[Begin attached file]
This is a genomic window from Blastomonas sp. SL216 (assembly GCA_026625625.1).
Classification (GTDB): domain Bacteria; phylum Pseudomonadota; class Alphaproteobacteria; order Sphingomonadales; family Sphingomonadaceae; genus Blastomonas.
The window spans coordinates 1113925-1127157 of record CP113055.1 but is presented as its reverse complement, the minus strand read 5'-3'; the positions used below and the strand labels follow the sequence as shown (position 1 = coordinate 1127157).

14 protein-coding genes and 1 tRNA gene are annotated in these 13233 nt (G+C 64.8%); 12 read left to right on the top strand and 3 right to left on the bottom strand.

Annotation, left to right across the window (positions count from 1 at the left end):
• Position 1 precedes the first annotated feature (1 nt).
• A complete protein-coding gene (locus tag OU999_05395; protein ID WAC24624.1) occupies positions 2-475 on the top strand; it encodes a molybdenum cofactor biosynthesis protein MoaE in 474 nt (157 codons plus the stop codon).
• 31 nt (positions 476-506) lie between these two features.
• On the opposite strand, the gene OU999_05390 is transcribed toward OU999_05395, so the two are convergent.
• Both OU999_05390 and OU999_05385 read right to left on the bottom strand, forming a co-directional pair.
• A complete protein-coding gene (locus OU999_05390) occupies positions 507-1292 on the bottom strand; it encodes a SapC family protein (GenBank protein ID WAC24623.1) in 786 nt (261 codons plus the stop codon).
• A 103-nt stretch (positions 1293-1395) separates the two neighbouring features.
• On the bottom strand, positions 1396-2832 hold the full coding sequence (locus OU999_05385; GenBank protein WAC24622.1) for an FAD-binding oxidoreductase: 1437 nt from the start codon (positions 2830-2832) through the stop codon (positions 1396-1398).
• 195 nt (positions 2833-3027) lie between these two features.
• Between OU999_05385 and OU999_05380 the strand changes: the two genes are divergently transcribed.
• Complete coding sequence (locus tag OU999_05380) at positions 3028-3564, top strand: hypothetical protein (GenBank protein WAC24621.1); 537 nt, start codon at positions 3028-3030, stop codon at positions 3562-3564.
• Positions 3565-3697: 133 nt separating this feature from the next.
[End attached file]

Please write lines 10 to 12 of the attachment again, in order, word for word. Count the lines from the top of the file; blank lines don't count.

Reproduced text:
• Both OU999_05390 and OU999_05385 read right to left on the bottom strand, forming a co-directional pair.
• A complete protein-coding gene (locus OU999_05390) occupies positions 507-1292 on the bottom strand; it encodes a SapC family protein (GenBank protein ID WAC24623.1) in 786 nt (261 codons plus the stop codon).
• A 103-nt stretch (positions 1293-1395) separates the two neighbouring features.